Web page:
TWO further earthquakes in the Alborán sea between Morocco and southern Spain have caused houses to collapse in Melilla and left 26 people injured.
The quakes were felt in the provinces of Granada, Málaga, Sevilla and Jaén and the full impact was felt in the Spanish-owned city-province of Melilla on the northern Moroccan coast, close to the Algerian border.
According to the National Geographical Institute (IGN), the first tremor measured 3.2 on the Richter scale and came at 03.14hrs this morning (Monday), and the second, at 04.22hrs, reached 6.3 on the scale.
A number of aftershocks followed, with the worst measuring 4.5 and striking at 04.34hrs.
None of the injured parties are said to be in a serious condition – most were treated for cuts from shattering windows and tiles, bruises from having fallen on stairs as the earth moved, or panic attacks.
In Andalucía, hundreds of residents rushed out into the street, fearing their homes would collapse on top of them.
Schools are shut across Melilla until the buildings can be inspected for safety, but water and electricity supplies have not been affected.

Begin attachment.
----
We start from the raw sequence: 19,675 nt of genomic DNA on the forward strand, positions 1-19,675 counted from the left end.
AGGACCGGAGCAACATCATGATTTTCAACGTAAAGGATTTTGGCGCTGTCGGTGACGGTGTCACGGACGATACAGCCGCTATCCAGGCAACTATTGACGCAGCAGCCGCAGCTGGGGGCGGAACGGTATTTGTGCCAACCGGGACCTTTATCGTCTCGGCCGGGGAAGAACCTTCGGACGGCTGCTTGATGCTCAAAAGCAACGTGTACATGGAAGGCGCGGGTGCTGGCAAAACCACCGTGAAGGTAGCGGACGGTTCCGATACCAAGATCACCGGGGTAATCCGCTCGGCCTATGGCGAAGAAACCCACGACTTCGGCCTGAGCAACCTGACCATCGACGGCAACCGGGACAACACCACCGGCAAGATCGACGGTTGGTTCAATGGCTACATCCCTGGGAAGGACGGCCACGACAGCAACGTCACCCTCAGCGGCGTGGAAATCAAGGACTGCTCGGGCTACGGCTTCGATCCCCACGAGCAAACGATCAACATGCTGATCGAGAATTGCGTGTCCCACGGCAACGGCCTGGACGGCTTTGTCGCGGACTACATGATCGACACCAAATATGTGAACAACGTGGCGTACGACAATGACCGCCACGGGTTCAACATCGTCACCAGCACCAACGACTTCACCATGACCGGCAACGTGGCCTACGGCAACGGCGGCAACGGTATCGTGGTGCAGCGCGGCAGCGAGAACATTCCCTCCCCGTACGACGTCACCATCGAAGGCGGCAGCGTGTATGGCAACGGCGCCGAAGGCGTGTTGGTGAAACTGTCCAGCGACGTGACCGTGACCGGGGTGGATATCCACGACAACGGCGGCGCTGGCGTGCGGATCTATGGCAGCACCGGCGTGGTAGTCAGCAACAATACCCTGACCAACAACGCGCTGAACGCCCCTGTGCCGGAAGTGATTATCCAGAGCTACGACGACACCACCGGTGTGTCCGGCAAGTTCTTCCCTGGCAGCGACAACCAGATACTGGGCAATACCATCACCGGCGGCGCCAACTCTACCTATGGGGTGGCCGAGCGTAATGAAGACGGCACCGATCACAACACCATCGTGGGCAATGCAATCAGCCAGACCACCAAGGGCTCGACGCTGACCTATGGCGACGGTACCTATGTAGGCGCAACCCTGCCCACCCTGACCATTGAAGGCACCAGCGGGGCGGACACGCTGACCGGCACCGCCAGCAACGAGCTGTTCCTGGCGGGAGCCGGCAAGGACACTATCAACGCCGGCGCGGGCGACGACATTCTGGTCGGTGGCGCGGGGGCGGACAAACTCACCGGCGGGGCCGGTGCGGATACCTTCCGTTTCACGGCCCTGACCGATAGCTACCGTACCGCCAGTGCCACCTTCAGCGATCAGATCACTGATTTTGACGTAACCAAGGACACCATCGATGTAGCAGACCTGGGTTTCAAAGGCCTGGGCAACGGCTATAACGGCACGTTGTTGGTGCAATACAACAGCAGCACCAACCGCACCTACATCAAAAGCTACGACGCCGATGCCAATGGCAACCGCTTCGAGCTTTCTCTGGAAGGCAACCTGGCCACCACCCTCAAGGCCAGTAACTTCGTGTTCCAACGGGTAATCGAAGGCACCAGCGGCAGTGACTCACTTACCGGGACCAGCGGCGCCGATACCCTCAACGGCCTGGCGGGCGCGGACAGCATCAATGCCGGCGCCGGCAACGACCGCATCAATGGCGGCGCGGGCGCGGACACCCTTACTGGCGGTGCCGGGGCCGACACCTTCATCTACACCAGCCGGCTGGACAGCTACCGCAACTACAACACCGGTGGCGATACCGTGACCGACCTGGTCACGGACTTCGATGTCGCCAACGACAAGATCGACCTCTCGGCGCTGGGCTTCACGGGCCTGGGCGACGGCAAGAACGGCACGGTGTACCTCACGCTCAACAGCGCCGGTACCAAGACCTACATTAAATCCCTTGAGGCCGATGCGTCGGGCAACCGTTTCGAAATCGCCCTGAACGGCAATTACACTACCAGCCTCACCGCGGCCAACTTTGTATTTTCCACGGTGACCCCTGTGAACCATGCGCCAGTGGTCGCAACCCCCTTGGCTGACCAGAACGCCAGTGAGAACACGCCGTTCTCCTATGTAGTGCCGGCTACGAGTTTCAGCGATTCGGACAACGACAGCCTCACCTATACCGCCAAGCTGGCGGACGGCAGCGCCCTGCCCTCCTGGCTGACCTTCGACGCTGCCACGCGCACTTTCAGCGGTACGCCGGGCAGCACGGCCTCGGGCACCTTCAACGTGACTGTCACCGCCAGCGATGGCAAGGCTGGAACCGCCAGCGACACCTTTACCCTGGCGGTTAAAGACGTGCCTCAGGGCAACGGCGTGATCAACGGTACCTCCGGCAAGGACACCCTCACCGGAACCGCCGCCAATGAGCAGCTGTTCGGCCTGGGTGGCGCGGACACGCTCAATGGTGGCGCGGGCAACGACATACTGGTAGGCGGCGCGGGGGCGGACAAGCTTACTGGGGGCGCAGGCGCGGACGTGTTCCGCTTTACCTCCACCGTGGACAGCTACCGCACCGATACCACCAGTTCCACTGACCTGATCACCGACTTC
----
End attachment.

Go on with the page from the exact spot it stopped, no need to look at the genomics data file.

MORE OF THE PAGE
Despite the magnitude of the main quake at 04.22hrs, the fact it was 10 kilometres below the surface means the damage was not as great as seen in Lorca (Murcia) in May 2011, when a tremor of 5.3 left 11 people dead and reduced the city to rubble – the worst in Spain's history.
The epicentre of this morning's earthquakes was 62 kilometres from the island of Alhucemas, about halfway between Tangiers and Melilla and a few hundred metres from the Moroccan coast.
Residents in Melilla say the tremor went on for 50 seconds, becoming gradually more violent, and causing 'a lot of very loud noise'.
Chunks of buildings falling off mean many residents in Melilla are too frightened to go back into their houses, and have kept the fire brigade working around the clock.
Hundreds of locals were gathered on the street in their pyjamas waiting for news.
They have already received over 600 call-outs, and the 112 emergency hotline is said to be ringing off the hook.
This latest series of quakes comes just four days after a tremor of 4.9, with its epicentre in the same area, struck in the Alborán sea, followed by an aftershock of 3.0.
In this case, the movement was felt in Melilla and the provinces of Sevilla, Málaga, Jaén and Granada, but no damage was caused aside from a few cracks in buildings, and the rendering of an already-condemned block of apartments crumbling away.
Regional and central government officials have planned visits to the affected areas and set up a crisis committee to help those who have suffered property damage, and advise worried residents on what to do if another quake strikes.